Recognizing that the Internet has become a first point of contact for many people looking to access mental health care information, the states of Vermont and Connecticut each recently announced the launch of Web sites aimed at creating greater access to information, discussion forums, basic advice and contact or hotline numbers.
In Vermont, the Center for Health and Learning has partnered with the Vermont Department of Mental Health in developing a site geared toward suicide prevention. The Vermont Suicide Prevention Center (VSPC), was recently created as a state-wide resource designed to support prevention efforts and assist communities in implementing suicide prevention practices. The site, launched in September during National Suicide Prevention Week, features a cleanly designed homepage with links to hotlines and screening tools, school, community and professional resources and access to information about Vermont-based suicide prevention programs.
“More and more, people of all ages are using the Internet for information, resources, and even to seek help,” says JoEllen Tarallo-Falk, director of the VSPC, “The site includes hotlines and interactive tools and is meant to be a comprehensive resource for Vermont and even nationally for others.”
There are, of course, many sites geared toward suicide prevention, including the many national sites. The VSPC hopes to act as a complement to those sites, says Tarallo-Falk, providing another entrance point for people looking for suicide prevention information.
“This is a local site with Vermont resources for mental health, focused on Vermont data,” she says
In Connecticut, mental health advocates working with the Southwest Regional Mental Health Board saw a need for something beyond what was being offered anywhere else, locally or nationally, with a site aimed at young adults. TurningPointCT.org, is funded through the state Department of Mental Health and Addiction Services (DMHAS) and was launched the same week as the Vermont site.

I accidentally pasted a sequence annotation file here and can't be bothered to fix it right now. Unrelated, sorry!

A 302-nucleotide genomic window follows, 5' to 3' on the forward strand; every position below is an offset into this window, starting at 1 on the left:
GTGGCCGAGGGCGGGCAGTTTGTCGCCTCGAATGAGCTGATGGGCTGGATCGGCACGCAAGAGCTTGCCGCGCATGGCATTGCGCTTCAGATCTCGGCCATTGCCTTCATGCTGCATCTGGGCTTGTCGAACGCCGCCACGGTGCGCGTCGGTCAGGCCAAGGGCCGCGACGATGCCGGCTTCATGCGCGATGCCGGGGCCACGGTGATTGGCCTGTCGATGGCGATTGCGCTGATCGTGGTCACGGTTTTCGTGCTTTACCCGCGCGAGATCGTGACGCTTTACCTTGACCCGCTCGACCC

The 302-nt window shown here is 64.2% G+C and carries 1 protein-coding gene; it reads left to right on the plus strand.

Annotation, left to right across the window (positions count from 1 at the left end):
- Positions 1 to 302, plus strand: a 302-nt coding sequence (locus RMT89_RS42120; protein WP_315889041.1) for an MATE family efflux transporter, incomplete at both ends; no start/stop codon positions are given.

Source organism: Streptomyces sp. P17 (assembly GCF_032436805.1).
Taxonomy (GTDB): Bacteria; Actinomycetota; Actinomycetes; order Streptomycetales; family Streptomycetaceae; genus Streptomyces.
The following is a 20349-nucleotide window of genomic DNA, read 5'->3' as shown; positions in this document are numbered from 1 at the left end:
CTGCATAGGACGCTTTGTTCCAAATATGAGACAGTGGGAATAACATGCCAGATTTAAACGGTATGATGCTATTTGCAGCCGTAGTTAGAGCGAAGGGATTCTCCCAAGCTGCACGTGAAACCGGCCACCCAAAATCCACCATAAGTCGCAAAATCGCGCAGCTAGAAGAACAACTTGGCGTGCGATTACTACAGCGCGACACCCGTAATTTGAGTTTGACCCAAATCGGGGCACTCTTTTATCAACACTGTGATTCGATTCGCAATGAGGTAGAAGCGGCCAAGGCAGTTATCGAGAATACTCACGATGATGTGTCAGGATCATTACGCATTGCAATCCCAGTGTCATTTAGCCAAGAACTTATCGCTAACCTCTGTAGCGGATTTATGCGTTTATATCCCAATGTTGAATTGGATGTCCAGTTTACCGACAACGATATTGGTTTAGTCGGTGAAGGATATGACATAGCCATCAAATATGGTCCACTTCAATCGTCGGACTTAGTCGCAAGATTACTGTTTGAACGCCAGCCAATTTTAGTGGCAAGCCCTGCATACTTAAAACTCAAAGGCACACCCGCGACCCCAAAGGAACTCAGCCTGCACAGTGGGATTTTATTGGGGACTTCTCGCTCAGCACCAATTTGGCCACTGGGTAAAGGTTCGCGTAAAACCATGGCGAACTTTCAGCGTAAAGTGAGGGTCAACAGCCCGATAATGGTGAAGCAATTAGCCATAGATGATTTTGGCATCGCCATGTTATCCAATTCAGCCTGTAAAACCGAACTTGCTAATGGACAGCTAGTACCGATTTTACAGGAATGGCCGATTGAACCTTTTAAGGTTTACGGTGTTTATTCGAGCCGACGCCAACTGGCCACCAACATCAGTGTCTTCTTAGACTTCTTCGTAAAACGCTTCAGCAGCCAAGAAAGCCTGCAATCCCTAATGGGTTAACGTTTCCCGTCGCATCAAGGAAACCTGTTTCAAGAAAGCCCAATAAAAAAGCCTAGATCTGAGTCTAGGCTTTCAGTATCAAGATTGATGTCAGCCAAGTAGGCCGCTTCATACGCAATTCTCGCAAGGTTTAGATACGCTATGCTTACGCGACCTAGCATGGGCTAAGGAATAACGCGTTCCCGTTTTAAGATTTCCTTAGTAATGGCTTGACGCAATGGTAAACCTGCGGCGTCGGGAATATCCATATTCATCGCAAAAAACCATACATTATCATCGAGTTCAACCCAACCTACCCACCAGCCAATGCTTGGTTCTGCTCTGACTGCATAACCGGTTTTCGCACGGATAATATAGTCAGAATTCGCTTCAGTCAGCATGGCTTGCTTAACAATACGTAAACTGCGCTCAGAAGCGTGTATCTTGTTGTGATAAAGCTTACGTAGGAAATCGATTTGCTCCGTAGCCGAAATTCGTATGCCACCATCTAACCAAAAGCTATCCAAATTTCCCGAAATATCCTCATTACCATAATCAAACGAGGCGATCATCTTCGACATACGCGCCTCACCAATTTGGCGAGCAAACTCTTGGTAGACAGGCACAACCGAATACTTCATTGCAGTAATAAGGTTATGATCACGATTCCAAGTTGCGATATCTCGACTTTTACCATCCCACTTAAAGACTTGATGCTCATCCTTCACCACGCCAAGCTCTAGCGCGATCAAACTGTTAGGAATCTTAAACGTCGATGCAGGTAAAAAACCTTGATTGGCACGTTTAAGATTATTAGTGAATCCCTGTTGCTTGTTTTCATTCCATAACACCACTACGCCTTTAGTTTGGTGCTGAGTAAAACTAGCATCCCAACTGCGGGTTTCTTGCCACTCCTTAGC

“We have always had vibrant young adult services,” says Mary Mason, public relations manager for DMHAS. Most of that population, though, came to them through the state’s mental health agencies as they aged out of programs for younger people. “We were seeing less of individuals 18-25 who never had services before and that can be the onset of some behavioral health disorders so we were looking to reach people earlier so that outcomes for treatment would be better.”
According to Margaret Watts, TurningPointCT’s executive director, the project coordinators researched the sites available to this age group throughout the country and found that, while there are many Web sites for mental health, there were very few specifically geared towards young adults and, of those, only a handful that passed certain “quality parameters” the coordinators set.
“We did find three but none of them automatically came up on a search engine when we used common search words,” she says. “But we don’t think that there is anything exactly like this out there.”
Working with professionals and a cadre of young adults who have been in recovery for mental health and substance abuse, the coordinators set out to create a site that offers a unique opportunity for youth to connect with each other, upload videos or poems, meet in online forums, have questions answered by peers and to access valid treatment and mental health information, links and phone numbers for local and national support.
“We have young adults in focus groups and we did research asking them, ‘What would you use?’” Watts says. “The site is designed by young people by what they felt was needed. These were people in recovery who said, ‘this is what I would have been looking for five, six years ago and I want to help people not have to go through what I went through.’”
By Catherine Robertson Souter